applets, applications and static declarations

LC's No-Spam Newsreading account <>
Wed, 20 Jan 2010 15:38:31 +0100
If I understand correctly (from my point of view of a Fortran
programmer), a "static" variable is something global to all instances of
a class.

This makes sense for classes which are real objects, of which a
plurality of instances exist. But what about classes which do exist in
a single instance ? It is something like blank COMMON ...

I recently wanted to convert a working applet into a standalone
application. Both of them are things which do exist in a single

The applet has (should have ? shall have ? must have ?) among others an
init method and a start method. According to SWING standards (ok?), the
init method has a construct

       try {
         SwingUtilities.invokeAndWait(new Runnable() {
           public void run() {
              realMain() ;
       } catch (Exception e) { ...

where realMain() instantiates the (single) instance of the applet GUI,
while start() in my case establishes communication with a servlet.

An application (whatever it is) shall have a public static void
main(String[] args) method, which does whatever it should do (could be a
traditional computation reading/writing from stdin/stdout or from

A SWING application has in the main a construct of the form

     javax.swing.SwingUtilities.invokeLater(new Runnable() {
       public void run() {

where createAndShowGUI instantiates the single instance of the
overarching GUI.

To convert the applet into an application what I did was essentially to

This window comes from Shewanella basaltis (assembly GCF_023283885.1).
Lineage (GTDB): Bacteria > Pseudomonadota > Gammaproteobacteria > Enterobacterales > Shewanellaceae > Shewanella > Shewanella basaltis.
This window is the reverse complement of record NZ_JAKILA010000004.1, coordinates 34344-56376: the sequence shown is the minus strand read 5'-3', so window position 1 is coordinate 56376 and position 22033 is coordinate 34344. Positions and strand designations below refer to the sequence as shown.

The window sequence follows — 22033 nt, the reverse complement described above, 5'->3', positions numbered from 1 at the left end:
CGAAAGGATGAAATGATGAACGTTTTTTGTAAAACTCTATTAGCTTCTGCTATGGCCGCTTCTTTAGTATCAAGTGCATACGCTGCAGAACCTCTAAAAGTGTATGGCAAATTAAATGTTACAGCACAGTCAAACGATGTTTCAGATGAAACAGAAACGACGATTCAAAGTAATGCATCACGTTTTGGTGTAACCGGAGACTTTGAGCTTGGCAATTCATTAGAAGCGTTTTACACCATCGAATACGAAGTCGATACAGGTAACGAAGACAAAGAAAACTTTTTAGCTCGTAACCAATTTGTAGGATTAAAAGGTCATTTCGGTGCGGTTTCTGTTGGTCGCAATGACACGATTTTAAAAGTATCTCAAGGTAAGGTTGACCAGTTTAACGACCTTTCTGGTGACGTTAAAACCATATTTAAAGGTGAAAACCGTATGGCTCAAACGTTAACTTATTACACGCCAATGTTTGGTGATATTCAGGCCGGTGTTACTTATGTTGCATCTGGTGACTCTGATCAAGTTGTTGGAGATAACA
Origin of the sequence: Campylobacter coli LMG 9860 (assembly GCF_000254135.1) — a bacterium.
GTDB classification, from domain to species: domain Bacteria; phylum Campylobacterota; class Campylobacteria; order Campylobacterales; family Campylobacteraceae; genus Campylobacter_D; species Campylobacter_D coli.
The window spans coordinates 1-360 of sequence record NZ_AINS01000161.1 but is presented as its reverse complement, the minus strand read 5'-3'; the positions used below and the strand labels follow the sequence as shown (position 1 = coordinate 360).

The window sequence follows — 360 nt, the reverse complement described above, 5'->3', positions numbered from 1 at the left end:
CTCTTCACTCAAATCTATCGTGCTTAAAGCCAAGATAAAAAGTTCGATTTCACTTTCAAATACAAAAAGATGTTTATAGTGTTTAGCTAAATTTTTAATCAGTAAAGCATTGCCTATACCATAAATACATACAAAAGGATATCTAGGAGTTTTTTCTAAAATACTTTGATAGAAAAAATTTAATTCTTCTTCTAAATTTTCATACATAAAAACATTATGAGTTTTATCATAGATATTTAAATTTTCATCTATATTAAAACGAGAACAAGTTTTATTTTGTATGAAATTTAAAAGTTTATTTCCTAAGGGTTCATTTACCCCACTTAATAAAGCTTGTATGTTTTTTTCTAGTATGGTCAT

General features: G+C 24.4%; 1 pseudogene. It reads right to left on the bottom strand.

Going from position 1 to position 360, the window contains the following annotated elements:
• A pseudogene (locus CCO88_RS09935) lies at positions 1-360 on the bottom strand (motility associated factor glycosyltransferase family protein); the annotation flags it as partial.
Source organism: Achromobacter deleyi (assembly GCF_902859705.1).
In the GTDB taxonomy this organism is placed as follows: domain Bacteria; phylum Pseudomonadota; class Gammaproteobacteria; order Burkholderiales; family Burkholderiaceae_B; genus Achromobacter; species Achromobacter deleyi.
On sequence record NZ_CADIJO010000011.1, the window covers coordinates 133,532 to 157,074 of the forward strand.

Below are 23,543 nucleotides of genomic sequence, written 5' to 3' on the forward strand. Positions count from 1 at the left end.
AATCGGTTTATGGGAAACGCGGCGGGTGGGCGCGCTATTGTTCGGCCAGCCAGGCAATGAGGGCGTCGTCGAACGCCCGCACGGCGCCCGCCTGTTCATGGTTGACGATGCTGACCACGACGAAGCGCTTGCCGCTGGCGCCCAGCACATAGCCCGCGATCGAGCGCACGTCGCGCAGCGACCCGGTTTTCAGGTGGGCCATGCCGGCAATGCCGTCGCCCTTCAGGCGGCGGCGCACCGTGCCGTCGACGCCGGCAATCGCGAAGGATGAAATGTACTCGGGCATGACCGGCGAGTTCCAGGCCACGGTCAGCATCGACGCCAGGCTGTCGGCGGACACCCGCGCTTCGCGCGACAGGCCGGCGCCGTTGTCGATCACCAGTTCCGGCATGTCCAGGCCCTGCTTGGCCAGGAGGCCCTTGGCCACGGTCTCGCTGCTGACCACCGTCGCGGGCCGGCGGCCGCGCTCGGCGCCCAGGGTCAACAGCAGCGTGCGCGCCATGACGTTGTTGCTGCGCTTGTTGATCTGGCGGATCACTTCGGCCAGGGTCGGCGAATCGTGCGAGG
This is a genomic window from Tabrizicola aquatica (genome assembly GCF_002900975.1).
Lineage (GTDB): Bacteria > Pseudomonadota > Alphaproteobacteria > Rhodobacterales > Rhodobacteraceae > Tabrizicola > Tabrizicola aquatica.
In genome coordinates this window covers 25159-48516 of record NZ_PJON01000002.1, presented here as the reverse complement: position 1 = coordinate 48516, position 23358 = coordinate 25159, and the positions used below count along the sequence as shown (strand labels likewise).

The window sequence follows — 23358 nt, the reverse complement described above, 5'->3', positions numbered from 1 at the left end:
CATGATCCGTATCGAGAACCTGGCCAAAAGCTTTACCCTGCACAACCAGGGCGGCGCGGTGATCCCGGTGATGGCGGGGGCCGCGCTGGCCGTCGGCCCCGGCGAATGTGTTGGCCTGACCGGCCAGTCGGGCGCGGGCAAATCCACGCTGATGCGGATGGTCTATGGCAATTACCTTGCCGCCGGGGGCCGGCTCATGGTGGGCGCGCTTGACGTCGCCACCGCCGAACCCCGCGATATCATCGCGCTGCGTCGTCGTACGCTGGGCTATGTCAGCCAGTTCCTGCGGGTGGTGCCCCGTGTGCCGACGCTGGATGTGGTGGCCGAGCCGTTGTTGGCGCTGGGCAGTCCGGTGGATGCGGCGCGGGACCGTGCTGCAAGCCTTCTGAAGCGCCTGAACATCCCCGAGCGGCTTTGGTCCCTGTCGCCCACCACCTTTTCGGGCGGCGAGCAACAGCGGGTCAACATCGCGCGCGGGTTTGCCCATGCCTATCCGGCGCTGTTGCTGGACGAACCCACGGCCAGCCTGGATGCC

move the code from the applet init and start methods into the
application main method (actually init and main were already very
similar as shown above) and rename realMain as createAndShowGUI. Of
course I also changed the name of the top class and the related
statement from

public class myApplet26 extends JApplet implements ListSelectionListener


public class alone26 extends JPanel implements ListSelectionListener

I assumed the application alone26 did not need a constructor (as the
applet didn't, and as it will by definition exist in a single instance)

When compiling I found complaints about lots of class variables not
being static, so I declared them static. There were also complaints on
some the inner classes I used (all in the same source file) not being
static, so I declared them static as well.

At the end I was left with a single error message on a statement in one
of the methods


complaining that "this" was not static

If I commented out such statement, the application compiled and ran. Of
course one of the components of the GUI, a JTable (table) showing some
results, had lost the interactivity associated to the commented

To overcome this I replaced the offending statement with


where in the prologue of the topmost class among the static variables I

   static myGui myGui;

and in createAndShowGUI() I instantiate it

         myGui = new myGui();

(all these things I did already before)

In the myGui class prologue I added a class variable

   alone26 fake;

and in the constructor myGui(), I added as first statement this

   fake = new alone26();

I also added a dummy explicit constructor to the topmost class

  public alone26() {

This makes the standalone application compile and work as expected, but
I'm not sure about why what I did works, whether it was the correct and
simplest thing to do, or whether it was somehow redundant instead.

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